desire to not sweat all over the damn place in an
effort to sate my clean freak tendencies, paired with
the wrath of SVR, is enough to also inhibit a
successful test in the apartment.

I'm at an impasse.

I think this rambling note has to migrate to the blog.
I'm a nutter!!

There you have it. The reason I'm blogging instead of testing. I'll hope for fresher air tomorrow. I'll also hope I'm feeling as amped and energized as I was when I stepped foot in the gym earlier this eve.

Thursday, January 10, 2008

Brand Loyalty

Hit the trainer for a bit yesterday evening. I set up in the small gym in the basement of our building. Nice arrangement down there. If I did any sort of weight training during the winter, it has about all I'd need. Hey Josef, it's right at my finger tips!! Can't we put it to good use???

For indoor riding purposes, it's nice to have a rubberized floor, a mirror (cyclists are a vain lot, right?), the option to not schmutz up our condo, and the company of others. Of course, sometimes the company of others is a bit of a curse. I see some absurd things happen in that gym. In the past, I vowed to write down the oddities so I could periodically report them here. Never happened. Since the start of the year, I have noticed one fellow who deserves some attention.

He's definitely a newcomer to the gym, as are so many folks this time of year. As I packed up my belongings last night, I counted 18 other people in the facility. Two weeks ago on any given weekday at 7PM, there would be, at most, five other people working out. Anyhow...this newcomer is pretty non-descript. Nothing too wild and crazy, or hilarious, about his sessions. The only thing out of place...a large, black tattoo on his left cankle. Now, I got nuthin' against tattoos. Heck, the more I watch Project Runway (did I just admit that out loud???), the more I'm pondering inking up. Here's the thing about his large tattoo... This dude in the gym has the Puma corporate logo inked on his cankle! What? And so I direct you to the title of this post.

Who has that degree of brand loyalty? I should note that no visible apparel on said gym go-er sports the Puma logo. Maybe he's got some Puma compression shorts kickin' under his Nike basketball shorts, but I can't confirm that. does that happen? What compels a person to permanently scar themselves with a company's graphic symbol?

Truth is, the Puma logo isn't the worst example I've seen of this dramatic and risky behavior. Evan and I saw a particularly egregious example on Beach Drive. Last summer, killin' it with some 1 minute, Zone 6 efforts, we rolled up on a cyclist with the Specialized 'S' on the back of his leg (calf region). It was big. It was red. It was all Specialized! If I remember correctly, much like Puma dude, Specialized man wasn't even repreezentin' with his equipment and apparel choices. I think he was sportin' a Discovery Channel Pro Cycling Team branded Trek and a full Discovery kit. I didn't inspect closely, but I suspect Specialized man was rockin' a Specialized water bottle. I'll give him a bit of credit there, but that choice was probably accidental (and practically unavoidable). Check the underside of most of your water bottles and you'll note Specialized has a corner on that market. Anyhow...I can only guess he like Specialized stuff enough to get the tattoo but NOT use their gear. Go figure.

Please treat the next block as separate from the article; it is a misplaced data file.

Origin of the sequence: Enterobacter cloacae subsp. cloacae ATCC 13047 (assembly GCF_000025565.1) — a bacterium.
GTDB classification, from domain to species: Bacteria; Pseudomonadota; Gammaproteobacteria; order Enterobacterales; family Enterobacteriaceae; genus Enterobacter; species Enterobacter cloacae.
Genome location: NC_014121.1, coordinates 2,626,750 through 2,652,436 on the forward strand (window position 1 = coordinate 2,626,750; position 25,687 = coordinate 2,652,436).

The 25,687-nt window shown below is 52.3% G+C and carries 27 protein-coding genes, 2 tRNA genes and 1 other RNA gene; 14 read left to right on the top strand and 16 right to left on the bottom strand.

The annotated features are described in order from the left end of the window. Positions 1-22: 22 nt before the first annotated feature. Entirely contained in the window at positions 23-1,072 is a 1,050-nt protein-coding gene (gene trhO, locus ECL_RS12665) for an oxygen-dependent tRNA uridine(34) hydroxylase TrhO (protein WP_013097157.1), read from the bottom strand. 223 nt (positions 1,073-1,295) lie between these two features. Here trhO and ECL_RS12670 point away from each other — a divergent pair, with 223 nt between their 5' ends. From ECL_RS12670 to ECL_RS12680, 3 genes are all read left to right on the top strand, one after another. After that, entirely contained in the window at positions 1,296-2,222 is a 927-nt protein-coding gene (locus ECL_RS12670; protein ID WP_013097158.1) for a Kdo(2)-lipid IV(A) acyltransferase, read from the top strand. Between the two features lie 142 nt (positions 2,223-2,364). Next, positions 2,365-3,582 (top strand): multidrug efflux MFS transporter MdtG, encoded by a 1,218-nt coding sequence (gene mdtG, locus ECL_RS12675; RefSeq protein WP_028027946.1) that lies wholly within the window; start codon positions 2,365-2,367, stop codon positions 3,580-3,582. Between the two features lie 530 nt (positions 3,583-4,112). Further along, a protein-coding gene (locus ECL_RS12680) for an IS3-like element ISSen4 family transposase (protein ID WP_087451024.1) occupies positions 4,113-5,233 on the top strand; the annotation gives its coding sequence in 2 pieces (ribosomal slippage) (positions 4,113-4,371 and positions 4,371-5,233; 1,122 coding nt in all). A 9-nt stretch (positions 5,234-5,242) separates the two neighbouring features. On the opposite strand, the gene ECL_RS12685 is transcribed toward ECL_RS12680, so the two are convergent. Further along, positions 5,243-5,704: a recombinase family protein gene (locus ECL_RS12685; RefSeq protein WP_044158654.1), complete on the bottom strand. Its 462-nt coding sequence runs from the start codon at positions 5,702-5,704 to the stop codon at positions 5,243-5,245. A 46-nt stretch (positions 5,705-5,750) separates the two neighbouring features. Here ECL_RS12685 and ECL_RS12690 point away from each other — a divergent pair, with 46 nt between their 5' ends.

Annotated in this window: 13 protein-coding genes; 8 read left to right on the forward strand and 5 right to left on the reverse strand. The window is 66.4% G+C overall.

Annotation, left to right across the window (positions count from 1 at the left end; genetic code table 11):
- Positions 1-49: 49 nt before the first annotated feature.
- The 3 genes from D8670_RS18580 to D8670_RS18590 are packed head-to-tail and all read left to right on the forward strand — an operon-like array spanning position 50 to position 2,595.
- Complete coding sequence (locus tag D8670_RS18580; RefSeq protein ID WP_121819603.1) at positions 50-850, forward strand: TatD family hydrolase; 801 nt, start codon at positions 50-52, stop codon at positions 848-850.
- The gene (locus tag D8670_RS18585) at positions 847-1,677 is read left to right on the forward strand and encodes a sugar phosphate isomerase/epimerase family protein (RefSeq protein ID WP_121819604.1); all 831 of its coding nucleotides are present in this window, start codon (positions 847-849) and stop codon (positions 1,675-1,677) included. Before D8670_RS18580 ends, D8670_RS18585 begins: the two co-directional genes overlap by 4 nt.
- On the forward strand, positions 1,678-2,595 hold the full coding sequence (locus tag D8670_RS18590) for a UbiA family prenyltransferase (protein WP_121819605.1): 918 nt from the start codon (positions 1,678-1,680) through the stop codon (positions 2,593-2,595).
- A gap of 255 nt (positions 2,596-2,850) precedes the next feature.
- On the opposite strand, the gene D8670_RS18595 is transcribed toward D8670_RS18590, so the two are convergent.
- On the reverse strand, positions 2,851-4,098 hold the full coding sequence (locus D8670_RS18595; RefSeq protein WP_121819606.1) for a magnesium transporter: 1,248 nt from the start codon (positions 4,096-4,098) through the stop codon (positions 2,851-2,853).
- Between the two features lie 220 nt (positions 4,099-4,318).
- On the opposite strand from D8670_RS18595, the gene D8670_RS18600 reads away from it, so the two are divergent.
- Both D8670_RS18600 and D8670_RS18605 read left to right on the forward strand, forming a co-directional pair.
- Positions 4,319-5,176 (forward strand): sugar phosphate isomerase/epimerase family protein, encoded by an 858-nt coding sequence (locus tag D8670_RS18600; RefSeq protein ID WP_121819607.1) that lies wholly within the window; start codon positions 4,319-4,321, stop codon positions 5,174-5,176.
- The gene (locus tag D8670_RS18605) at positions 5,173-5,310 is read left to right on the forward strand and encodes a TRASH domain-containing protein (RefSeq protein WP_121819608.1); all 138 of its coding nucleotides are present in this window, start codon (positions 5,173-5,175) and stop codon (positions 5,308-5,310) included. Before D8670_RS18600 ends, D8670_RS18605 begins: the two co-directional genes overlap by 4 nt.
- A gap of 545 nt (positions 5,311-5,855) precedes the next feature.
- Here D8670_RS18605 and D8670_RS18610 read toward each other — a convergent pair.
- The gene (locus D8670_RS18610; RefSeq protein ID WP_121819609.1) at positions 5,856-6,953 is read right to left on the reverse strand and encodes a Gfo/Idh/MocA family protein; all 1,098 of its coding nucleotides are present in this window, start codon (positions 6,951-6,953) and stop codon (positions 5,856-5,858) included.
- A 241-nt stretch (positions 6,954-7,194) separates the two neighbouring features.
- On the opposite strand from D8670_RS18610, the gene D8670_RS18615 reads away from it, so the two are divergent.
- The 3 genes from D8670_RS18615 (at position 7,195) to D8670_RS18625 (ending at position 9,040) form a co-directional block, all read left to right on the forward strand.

This got me thinking about brand loyalty...particularly as it relates to cycling. Where do I come down? I'm a creature of habit. Heck, E&K got me the Obsessive Compulsive Action Figure for the holidays. I don't mess with the things that work well for me.

And so I noticed all my accessory bicycle parts (bars, stems, and seat posts) are Ritchey. I think it's fair to say I've got some serious loyalty there. My first proper road bike was a Ritchey. I've got a pair of their wheels. I've got three of their saddles and I have a stockpile of other random Ritchey stuff for any future bikes. The stuff makes sense. Good design. Light weight. Unassuming aesthetics. Phenomenal price point (save their carbon stuff). Cool as it is, would I ever get a tattoo of the Ritchey logo (see below) on my cankle or chest or arm or ass? Mmmmm, no.

Sorry Tom.

Additionally, I have a pretty comfortable relationship with my Mavic wheels. All the reasons I love the Ritchey parts apply to my Mavic stuff. Mostly, the Mavic goods stand up to abuse (not that I give them much), last a long time, and are pretty easy to service. They are quality products that have served me right to date and will, I'm sure, into the future. Is there a Mavic tat' in my future. Naht bloody lahkly!My point? I've got some favorite products and manufacturers...yes. Am I soooooooo devoted that manning up to be their roving billboard from now until the grave sounds like a good plan? Nah. It'd take a heck of sweet sponsorship deal to get me to that point. Who knows, maybe you'll see me with a big ol' GamJams image running the length of my leg this season! Stay tuned.